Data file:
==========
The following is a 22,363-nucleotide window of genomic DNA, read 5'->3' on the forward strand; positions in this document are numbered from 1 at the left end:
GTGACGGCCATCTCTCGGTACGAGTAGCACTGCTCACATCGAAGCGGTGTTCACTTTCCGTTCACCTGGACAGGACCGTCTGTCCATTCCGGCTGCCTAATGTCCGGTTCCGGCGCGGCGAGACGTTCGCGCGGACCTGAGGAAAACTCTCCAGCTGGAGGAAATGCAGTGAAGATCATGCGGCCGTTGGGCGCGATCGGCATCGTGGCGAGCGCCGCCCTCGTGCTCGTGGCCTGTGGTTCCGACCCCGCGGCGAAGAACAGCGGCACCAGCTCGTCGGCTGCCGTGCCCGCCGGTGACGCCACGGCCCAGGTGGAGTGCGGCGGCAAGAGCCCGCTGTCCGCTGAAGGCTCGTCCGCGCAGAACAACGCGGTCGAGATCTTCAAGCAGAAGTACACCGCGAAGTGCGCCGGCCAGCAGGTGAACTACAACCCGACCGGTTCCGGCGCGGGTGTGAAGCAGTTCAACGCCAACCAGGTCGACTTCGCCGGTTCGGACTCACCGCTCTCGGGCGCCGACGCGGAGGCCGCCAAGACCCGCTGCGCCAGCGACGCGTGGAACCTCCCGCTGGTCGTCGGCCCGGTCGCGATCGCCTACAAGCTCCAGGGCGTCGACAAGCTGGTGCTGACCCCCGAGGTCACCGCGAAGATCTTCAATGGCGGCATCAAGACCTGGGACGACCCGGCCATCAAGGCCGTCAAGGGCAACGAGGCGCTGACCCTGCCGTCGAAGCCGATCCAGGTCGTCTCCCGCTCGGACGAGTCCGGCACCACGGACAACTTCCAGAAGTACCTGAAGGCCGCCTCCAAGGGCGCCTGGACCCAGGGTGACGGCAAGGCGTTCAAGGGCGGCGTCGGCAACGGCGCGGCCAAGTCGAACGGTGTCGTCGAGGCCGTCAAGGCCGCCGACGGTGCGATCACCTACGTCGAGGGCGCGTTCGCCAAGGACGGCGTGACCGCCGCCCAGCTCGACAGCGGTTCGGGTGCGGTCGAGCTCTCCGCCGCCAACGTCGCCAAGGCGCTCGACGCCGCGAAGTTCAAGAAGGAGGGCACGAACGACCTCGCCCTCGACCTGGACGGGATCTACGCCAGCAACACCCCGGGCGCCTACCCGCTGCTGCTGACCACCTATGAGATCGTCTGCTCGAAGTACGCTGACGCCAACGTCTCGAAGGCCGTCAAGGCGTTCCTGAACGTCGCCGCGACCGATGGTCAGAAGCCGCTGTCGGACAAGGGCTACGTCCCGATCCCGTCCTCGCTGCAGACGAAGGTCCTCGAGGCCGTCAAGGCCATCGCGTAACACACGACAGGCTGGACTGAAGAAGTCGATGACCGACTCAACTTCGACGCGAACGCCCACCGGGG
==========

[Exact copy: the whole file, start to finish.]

The following is a 22,363-nucleotide window of genomic DNA, read 5'->3' on the forward strand; positions in this document are numbered from 1 at the left end:
GTGACGGCCATCTCTCGGTACGAGTAGCACTGCTCACATCGAAGCGGTGTTCACTTTCCGTTCACCTGGACAGGACCGTCTGTCCATTCCGGCTGCCTAATGTCCGGTTCCGGCGCGGCGAGACGTTCGCGCGGACCTGAGGAAAACTCTCCAGCTGGAGGAAATGCAGTGAAGATCATGCGGCCGTTGGGCGCGATCGGCATCGTGGCGAGCGCCGCCCTCGTGCTCGTGGCCTGTGGTTCCGACCCCGCGGCGAAGAACAGCGGCACCAGCTCGTCGGCTGCCGTGCCCGCCGGTGACGCCACGGCCCAGGTGGAGTGCGGCGGCAAGAGCCCGCTGTCCGCTGAAGGCTCGTCCGCGCAGAACAACGCGGTCGAGATCTTCAAGCAGAAGTACACCGCGAAGTGCGCCGGCCAGCAGGTGAACTACAACCCGACCGGTTCCGGCGCGGGTGTGAAGCAGTTCAACGCCAACCAGGTCGACTTCGCCGGTTCGGACTCACCGCTCTCGGGCGCCGACGCGGAGGCCGCCAAGACCCGCTGCGCCAGCGACGCGTGGAACCTCCCGCTGGTCGTCGGCCCGGTCGCGATCGCCTACAAGCTCCAGGGCGTCGACAAGCTGGTGCTGACCCCCGAGGTCACCGCGAAGATCTTCAATGGCGGCATCAAGACCTGGGACGACCCGGCCATCAAGGCCGTCAAGGGCAACGAGGCGCTGACCCTGCCGTCGAAGCCGATCCAGGTCGTCTCCCGCTCGGACGAGTCCGGCACCACGGACAACTTCCAGAAGTACCTGAAGGCCGCCTCCAAGGGCGCCTGGACCCAGGGTGACGGCAAGGCGTTCAAGGGCGGCGTCGGCAACGGCGCGGCCAAGTCGAACGGTGTCGTCGAGGCCGTCAAGGCCGCCGACGGTGCGATCACCTACGTCGAGGGCGCGTTCGCCAAGGACGGCGTGACCGCCGCCCAGCTCGACAGCGGTTCGGGTGCGGTCGAGCTCTCCGCCGCCAACGTCGCCAAGGCGCTCGACGCCGCGAAGTTCAAGAAGGAGGGCACGAACGACCTCGCCCTCGACCTGGACGGGATCTACGCCAGCAACACCCCGGGCGCCTACCCGCTGCTGCTGACCACCTATGAGATCGTCTGCTCGAAGTACGCTGACGCCAACGTCTCGAAGGCCGTCAAGGCGTTCCTGAACGTCGCCGCGACCGATGGTCAGAAGCCGCTGTCGGACAAGGGCTACGTCCCGATCCCGTCCTCGCTGCAGACGAAGGTCCTCGAGGCCGTCAAGGCCATCGCGTAACACACGACAGGCTGGACTGAAGAAGTCGATGACCGACTCAACTTCGACGCGAACGCCCACCGGGG